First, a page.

Watermarks in our images with PHP and mod_rewrite


Imagine you have a set of images and you need to add watermark to all of them. You can do the work with an image editor (Gimp or Photoshop for example). It’s easy work but if your image library is big, the easy work become into hard. But imagine again you need to add a dynamic watermark, let’s say the current timestamp. To solve this problem we can use PHP’s GD image function set.

The idea is simple. Instead of opening directly the image, we are going to open a PHP script. This PHP script will open the original image file with imagecreatefromjpeg, add the footer and flush the new image to the browser with the properly headers.

But I don’t want to rewrite all the anchor’s hrefs within my HTML files. Because of that I’m going to use the same trick I used in my one of my posts. With a simple .htaccess in our jpg’s folder, our apache’s mod_rewrite will do work for us:

RewriteEngine on
RewriteRule !\.(php)$ watermark.php

And now our PHP script called watermark.php

<?php
$uri = $_SERVER['REQUEST_URI'];
$documentRoot = $_SERVER['DOCUMENT_ROOT'];
$filename = $documentRoot . $uri;
if (realpath(__FILE__) == realpath($filename)) {
    exit();
}
$stringSize = 3;
$footerSize = ($stringSize==1) ? 12 : 15;
$footer = date('d/m/Y H:i:s');

list($width, $height, $image_type) = getimagesize($filename);
$im = imagecreatefromjpeg($filename);
imagefilledrectangle (
        $im,
        0,
        $height,
        $width,
        $height - $footerSize, imagecolorallocate($im, 49, 49, 156));

imagestring($im,
        $stringSize,
        $width-(imagefontwidth($stringSize)*strlen($footer)) - 2,
        $height-$footerSize,
        $footer,
        imagecolorallocate($im, 255, 255, 255));

header( 'Content-Type: image/jpeg' );
imagejpeg($im);

Simple, isn’t it? You can change my blue footer with a your logo. Easy with PHP’s gd functions. Of course you need to have your PHP compiled with GD support.

Original image:

After transformation:

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About Gonzalo Ayuso

Web Architect specialized in Open Source technologies. PHP, Python, JQuery, Dojo, PostgreSQL, CouchDB and node.js but always learning.

Posted on February 28, 2011, in php, Technology and tagged , , , . Bookmark the permalink. 6 Comments.

  1. Been there, done that. Huge resources drain if you really need to watermark not so big ammounts of images.

    Gonzalo, have you tried this technique with other kind of resources that would economize the requests to the server? Let’s say a reverse proxy, for example, implementing a cache that would catch the watermarked images for later requests on the same object.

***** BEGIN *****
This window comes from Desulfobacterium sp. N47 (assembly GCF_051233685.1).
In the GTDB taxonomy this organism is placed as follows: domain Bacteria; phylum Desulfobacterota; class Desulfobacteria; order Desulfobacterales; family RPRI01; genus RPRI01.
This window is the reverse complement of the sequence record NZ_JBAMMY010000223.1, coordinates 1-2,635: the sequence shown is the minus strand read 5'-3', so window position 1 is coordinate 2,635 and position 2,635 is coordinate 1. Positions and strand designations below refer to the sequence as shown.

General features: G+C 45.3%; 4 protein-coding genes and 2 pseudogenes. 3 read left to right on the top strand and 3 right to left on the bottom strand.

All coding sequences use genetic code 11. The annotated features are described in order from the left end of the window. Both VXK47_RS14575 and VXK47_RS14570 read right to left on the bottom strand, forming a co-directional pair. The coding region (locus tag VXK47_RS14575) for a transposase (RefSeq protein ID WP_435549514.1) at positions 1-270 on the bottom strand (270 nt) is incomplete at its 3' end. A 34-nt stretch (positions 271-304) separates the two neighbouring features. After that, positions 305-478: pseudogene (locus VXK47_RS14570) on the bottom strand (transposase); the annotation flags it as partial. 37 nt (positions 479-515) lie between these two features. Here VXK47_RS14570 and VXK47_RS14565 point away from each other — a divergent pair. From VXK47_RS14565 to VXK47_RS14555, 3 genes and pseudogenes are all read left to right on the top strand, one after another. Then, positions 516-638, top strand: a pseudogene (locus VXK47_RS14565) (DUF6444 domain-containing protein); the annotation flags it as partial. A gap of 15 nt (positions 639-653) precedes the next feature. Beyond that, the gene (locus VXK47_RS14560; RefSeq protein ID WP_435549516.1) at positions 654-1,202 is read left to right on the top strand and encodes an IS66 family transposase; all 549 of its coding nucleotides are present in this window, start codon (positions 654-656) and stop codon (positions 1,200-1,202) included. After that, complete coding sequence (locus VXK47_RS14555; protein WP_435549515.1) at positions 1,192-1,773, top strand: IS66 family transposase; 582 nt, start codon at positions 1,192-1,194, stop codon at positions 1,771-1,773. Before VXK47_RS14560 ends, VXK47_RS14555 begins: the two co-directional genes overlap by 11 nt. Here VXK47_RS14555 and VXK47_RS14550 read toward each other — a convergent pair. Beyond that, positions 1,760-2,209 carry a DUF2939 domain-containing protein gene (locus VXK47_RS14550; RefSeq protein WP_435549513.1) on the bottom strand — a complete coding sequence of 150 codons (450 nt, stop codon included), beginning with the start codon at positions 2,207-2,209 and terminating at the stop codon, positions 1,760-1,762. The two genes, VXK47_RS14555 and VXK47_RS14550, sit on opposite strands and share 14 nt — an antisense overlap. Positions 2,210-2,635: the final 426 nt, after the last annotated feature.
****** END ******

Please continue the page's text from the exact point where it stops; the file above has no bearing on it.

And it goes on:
It’d be great to have one of your superb comparison &benchmarking charts on this topic as my experience on this was so bad that I had to disable it.

    • I normally use this technique only when I need to use a dynamic watermarks (depending on current state, timestamps or something like that). If you are using static watermarks (such as logos) it’s better to generate off-line the images with the watermark. BTW, when you said you had performance problems what’re you speaking about? (memory usage, probably). I admit that I normally don’t use high resolution images, but I’ve never felt any performance problems. In fact I have a reverse proxy (squid) but I disable it (with PHP headers) with those kind of images. I will check the memory usage of the script but I think it will be close to the image size.

  2. You are doing imagepng while having output the header-type as jpeg.

  3. I was wondering if your method or if you know of a plugin that would allow me to watermark all my photos with the username of the person logged into my site looking at the image at that given time? Seems to me that is the best possible way to not only stop someone from downloading them and sharing the pics but also catching who did it when the pics show up and then cancel their membership. Is such a thing possible?? If a timestamp can be pulled why not the username of the person calling the image??

    • To create the watermark online within the request (as I explain in the blog post) is a hard operation to the server. If you dynamically add watermarks to all the photos depending on the logged user your server load will be increased a lot. Maybe you should create a background process to create those watermarks offline, but if you’ve got a big amount of users this process will be crazy. Another solution is to add the watermark with CSS. That’s means that the “real” image won’t have the watermark, but the user will see the watermark in the browser (but downloaded image will be without it). I’m not a CSS expert. I only know that it’s possible.

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